I have worked in Egypt. Be prepared as Egypt is in reality brown, dusty and washed out in the best of times. The hard part is the dust in the air that creates a perpetual haze. You might try EV to the minus side for landscape and see if that helps. Always check on the use of flash before shooting inside a museum or historical site. Light pollution at night is just as bad there in the big cities as it is elsewhere. Street shooting should be fairly easy but I caution you to not engage with street vendors or beggars as something as simple as eye contact will give them the idea you are a willing buyer. Never accept an item to just look at it unless you are ready to buy it.

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Oct 12, 2021 14:02:15   #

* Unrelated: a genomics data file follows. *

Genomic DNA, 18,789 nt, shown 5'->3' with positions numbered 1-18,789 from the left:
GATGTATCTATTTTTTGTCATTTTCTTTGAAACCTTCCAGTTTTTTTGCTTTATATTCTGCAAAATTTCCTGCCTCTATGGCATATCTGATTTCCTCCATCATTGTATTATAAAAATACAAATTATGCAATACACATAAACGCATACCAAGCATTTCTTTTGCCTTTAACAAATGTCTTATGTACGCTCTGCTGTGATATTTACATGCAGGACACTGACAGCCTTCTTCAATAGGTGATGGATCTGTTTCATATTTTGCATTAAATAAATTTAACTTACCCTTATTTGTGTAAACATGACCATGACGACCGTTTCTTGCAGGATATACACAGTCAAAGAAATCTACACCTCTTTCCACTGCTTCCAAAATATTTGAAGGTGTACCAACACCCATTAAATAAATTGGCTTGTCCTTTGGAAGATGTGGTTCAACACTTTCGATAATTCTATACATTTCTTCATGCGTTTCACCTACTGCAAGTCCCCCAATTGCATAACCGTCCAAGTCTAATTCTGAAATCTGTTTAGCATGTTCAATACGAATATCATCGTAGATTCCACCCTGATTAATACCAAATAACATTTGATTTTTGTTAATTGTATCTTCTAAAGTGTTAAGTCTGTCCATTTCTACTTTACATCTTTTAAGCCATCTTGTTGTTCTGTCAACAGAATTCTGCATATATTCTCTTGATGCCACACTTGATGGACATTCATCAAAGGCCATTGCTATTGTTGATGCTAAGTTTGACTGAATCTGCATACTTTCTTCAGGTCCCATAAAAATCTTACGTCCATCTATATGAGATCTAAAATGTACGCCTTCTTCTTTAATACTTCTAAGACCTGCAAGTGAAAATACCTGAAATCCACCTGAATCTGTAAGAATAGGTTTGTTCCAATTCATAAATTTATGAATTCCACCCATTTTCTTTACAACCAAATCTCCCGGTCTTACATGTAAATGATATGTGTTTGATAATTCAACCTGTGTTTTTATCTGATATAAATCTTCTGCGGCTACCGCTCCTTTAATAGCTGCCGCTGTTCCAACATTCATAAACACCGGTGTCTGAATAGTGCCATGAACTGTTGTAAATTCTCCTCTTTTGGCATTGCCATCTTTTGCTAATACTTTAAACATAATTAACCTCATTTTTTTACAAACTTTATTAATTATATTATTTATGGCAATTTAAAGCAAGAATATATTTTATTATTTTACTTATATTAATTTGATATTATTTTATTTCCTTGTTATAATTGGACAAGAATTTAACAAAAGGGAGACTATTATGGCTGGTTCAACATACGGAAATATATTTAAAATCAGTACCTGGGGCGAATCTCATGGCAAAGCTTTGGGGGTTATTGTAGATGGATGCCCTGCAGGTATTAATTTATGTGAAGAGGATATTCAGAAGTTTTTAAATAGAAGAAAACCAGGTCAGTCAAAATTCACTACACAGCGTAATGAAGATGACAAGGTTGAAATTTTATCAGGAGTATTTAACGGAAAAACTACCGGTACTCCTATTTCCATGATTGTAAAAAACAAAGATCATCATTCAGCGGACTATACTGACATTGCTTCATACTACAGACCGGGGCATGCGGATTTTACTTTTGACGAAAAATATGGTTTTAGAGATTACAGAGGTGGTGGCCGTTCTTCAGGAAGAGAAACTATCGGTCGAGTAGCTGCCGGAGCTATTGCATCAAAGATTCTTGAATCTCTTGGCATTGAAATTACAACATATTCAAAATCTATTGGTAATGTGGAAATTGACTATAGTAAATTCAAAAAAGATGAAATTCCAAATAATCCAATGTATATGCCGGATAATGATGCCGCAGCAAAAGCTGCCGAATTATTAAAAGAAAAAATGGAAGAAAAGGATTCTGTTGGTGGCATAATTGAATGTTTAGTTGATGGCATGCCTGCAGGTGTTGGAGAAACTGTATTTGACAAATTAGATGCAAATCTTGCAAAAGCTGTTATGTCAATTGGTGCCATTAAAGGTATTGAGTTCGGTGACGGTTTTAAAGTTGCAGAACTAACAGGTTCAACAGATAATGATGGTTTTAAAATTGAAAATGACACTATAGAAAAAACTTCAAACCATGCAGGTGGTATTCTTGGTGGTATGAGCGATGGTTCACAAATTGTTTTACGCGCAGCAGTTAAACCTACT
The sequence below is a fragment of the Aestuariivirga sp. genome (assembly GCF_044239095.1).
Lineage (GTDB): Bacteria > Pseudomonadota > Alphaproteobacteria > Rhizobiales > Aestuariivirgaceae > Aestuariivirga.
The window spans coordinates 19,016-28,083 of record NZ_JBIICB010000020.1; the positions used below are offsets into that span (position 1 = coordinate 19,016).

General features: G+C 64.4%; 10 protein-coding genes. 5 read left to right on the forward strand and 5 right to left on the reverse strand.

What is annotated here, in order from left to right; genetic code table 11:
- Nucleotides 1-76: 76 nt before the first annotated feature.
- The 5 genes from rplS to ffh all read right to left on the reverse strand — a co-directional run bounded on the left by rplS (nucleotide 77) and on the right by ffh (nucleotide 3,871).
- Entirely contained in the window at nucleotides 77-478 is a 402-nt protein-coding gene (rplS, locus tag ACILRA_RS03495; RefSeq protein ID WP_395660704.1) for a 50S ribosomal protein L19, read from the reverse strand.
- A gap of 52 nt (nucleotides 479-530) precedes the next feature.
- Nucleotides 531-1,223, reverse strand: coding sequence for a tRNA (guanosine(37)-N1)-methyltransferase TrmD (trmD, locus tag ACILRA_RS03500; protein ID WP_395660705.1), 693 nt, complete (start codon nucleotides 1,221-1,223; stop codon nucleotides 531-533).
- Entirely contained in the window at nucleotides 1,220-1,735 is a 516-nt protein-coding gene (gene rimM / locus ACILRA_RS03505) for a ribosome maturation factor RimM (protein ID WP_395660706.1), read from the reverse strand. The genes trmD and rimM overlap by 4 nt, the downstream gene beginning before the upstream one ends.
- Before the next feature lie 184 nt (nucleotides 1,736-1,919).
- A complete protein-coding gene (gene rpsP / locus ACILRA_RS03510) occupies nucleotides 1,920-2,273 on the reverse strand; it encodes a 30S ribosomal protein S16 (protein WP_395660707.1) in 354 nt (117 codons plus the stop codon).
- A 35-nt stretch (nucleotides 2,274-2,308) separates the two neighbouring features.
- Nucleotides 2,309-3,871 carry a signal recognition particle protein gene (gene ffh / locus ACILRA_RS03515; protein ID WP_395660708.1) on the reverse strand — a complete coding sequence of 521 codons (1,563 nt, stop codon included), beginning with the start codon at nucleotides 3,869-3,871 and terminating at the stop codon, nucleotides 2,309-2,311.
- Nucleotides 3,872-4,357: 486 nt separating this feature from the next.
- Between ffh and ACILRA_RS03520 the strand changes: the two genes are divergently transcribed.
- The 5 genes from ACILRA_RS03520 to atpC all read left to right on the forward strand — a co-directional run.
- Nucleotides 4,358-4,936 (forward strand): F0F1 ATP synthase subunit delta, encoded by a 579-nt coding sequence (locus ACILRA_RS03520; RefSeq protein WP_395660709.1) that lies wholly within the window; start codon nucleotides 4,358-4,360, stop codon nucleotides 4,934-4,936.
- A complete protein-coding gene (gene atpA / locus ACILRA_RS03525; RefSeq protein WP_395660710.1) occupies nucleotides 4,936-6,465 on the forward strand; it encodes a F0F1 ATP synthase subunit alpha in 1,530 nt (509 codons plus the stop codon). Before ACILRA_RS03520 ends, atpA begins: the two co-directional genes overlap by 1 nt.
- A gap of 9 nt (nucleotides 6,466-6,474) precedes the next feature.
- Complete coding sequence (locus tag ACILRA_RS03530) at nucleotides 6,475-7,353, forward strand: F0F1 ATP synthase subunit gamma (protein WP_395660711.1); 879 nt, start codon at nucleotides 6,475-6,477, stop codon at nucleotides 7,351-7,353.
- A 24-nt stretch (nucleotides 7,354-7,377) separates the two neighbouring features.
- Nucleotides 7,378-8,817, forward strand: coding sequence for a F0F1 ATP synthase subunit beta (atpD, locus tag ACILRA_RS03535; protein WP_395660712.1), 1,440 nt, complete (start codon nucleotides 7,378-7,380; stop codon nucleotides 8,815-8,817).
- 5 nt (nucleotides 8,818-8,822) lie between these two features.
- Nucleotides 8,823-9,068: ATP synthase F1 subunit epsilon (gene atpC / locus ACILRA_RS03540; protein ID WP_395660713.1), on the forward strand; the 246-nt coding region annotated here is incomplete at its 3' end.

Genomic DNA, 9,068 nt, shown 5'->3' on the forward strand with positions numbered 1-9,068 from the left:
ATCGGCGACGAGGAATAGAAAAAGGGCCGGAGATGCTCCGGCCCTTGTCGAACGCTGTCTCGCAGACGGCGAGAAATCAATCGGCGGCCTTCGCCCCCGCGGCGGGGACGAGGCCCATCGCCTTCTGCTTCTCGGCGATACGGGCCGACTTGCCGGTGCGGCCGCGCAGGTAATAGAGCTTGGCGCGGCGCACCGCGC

Robg
 
wannabe63 wrote:
The reason for writing this is that I'm going on a tour to Egypt and Jordan and want to get the most out of it, photography wise. ...
Looking forward to what you suggest and thank you for taking the time to respond.

I was in Egypt 2.5 years ago and a sudden but small sandstorm in Giza wiped out my zoom. So, be prepared with a protective bag.

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Oct 12, 2021 14:28:29   #
Kozan Loc: Trenton Tennessee
 
Do an HDR image. Now, I have a D850 which does in-camera HDR combining two images into one automatically.
The results is not the greatest. But I have been successful shooting about 5 frames at high speed with different exposures on each frame (set your camera for Continuous High-Speed). Use -2EV, -1EV, 0EV, +1EV, and +2EV. Shoot. Then combining in Photoshop (or any good editing program) you can get a nice HDR picture that has good cloud exposure and the general non-cloud exposure. Takes about 1/2" to take 5 frames.